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Appellant also claims that he received ineffective assistance of counsel at sentencing because the trial court denied his attorney's motion to withdraw from that phase of the case. It is settled that defendants are constitutionally entitled to the effective assistance of counsel at sentencing. United States v. Pinkney, 551 F.2d 1241 (D.C.Cir.1976). A month after the trial ended, appellant's attorney entered a motion to withdraw to which appellant did not respond. The record suggests that, despite a number of attempts made by appellant's attorney, appellant and his attorney did not have any consultations after the trial ended and prior to the day of sentencing. On the day of sentencing, appellant's attorney stated that he had brought the motion to withdraw to forestall appellant from raising the issue of ineffective assistance of counsel on appeal, but that he was willing to continue representing appellant if the court requested him to do so.


The trial judge asked appellant whether he wished to have his attorney continue to represent him. The prosecution contends that appellant clearly stated that he wanted his attorney to continue to represent him. The record indicates that appellant was far from clear in stating his desires. The record does reveal that appellant did not specifically request new counsel at this time. When confronted with an ambiguous record of this nature, it is difficult to evaluate appellant's position at the pivotal sentencing hearing. In part, this difficulty arises because the trial judge's crucial question to appellant appears, at least on the record, to have been a compound question:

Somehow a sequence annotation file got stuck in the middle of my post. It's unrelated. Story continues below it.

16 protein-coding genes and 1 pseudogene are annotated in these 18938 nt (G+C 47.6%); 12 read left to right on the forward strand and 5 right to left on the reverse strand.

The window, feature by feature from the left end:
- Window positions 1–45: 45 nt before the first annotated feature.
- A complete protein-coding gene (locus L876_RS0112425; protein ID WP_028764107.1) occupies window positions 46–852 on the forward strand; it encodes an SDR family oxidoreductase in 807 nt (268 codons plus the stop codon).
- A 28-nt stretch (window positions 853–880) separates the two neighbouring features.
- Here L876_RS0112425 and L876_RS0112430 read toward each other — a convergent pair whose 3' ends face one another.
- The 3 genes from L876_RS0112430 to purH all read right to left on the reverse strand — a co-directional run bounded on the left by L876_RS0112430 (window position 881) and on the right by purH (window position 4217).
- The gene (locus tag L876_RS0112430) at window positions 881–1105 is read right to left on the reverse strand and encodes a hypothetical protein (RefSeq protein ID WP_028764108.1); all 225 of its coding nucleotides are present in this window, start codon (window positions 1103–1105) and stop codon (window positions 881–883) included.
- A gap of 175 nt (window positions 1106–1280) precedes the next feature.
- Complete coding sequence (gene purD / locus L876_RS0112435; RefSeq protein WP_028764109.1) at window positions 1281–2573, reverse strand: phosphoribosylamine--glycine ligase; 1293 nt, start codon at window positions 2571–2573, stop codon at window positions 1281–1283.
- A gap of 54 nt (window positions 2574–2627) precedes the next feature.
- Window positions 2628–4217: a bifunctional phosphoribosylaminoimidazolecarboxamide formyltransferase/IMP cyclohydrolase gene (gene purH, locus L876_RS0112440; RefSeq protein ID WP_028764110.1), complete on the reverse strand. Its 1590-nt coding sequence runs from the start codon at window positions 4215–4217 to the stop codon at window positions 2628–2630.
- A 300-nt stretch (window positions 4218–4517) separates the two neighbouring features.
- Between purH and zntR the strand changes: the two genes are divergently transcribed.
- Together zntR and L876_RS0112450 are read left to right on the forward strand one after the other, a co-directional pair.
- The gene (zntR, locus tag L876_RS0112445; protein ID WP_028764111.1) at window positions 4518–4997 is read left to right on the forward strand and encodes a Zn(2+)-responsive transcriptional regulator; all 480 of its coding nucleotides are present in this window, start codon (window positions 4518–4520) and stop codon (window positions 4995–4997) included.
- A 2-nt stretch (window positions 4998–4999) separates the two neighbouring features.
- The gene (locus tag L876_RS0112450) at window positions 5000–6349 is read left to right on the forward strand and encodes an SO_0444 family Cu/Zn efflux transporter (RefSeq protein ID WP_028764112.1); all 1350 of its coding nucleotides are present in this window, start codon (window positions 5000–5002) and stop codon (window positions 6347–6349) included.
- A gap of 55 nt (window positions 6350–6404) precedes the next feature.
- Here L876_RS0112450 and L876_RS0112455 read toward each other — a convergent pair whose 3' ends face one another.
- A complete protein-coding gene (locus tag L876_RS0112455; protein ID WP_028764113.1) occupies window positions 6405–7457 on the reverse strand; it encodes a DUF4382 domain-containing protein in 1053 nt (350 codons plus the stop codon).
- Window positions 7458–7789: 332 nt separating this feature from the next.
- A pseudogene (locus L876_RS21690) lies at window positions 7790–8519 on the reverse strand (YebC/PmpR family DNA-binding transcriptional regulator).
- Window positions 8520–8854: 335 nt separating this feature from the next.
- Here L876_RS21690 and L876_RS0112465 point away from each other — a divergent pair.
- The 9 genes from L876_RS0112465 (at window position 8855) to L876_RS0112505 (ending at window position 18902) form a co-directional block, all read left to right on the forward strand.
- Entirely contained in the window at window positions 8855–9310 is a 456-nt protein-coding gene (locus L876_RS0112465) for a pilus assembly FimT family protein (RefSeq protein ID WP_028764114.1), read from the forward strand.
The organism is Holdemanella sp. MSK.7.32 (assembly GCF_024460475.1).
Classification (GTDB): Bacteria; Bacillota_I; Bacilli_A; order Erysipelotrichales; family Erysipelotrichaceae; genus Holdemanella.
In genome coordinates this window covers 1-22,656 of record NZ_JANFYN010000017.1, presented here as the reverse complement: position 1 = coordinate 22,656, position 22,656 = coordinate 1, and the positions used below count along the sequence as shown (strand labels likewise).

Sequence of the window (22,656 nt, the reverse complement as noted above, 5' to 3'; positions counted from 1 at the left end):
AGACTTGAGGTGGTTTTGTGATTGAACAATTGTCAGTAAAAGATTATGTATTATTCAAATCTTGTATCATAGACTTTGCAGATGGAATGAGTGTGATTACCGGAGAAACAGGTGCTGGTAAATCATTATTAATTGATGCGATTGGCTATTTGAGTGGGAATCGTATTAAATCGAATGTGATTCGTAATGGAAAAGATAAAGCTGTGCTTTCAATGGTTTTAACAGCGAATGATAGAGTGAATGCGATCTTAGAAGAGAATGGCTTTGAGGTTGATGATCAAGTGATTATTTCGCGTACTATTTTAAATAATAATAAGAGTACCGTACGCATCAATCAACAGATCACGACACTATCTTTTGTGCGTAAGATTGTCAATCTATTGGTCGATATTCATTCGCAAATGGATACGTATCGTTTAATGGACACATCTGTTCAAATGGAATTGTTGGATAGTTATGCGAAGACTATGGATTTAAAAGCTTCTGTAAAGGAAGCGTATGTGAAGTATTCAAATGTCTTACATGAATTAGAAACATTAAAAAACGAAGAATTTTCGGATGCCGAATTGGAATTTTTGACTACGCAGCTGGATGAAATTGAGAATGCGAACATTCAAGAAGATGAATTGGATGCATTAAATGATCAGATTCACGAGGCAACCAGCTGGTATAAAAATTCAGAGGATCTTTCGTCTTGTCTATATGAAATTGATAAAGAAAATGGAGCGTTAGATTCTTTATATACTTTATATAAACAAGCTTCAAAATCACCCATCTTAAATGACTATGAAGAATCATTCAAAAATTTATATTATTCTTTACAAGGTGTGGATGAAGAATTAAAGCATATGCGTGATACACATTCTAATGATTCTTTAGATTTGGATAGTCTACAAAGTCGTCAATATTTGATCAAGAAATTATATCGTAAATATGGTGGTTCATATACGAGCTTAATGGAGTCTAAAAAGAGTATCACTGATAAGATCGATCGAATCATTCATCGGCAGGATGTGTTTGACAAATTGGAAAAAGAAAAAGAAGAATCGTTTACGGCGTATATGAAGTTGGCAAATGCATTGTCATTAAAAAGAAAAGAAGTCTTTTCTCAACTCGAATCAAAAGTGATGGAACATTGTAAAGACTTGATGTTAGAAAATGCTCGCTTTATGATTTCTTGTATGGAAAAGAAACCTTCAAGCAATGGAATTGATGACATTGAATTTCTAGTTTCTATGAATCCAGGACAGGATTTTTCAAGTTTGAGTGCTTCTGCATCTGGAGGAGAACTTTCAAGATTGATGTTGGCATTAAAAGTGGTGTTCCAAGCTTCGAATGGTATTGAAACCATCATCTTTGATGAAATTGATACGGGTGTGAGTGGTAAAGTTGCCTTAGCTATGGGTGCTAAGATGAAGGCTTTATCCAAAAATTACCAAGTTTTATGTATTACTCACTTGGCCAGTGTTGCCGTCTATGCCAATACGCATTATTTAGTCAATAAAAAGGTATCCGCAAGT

THE COURT: You received a copy of the motion to withdraw as counsel from Mr. Morrissey, did you not?


MR. RETTALIATA: Yes, Your Honor.


THE COURT: What is your response to that? Do you want to permit him to withdraw or to retain him? Do you want to have him speak in your behalf? You'll be allowed to say anything you want to for yourself.


MR. RETTALIATA: Yes, sir, I do.


THE COURT: All right.


Absent any clear indication that appellant requested a new attorney, we defer to the trial judge's understanding of the situation before him, and his conclusion that appellant did not wish to pursue a new attorney for the sentencing proceeding. Nothing in the record suggests that the trial court abused his discretion in assessing the situation in this way.


We have considered all other arguments of appellant and find them meritless. Appellant's conviction and sentence are affirmed.


Of the United States Court of Appeals for the Federal Circuit, sitting by designation pursuant to 28 U.S.C. Sec. 291(a)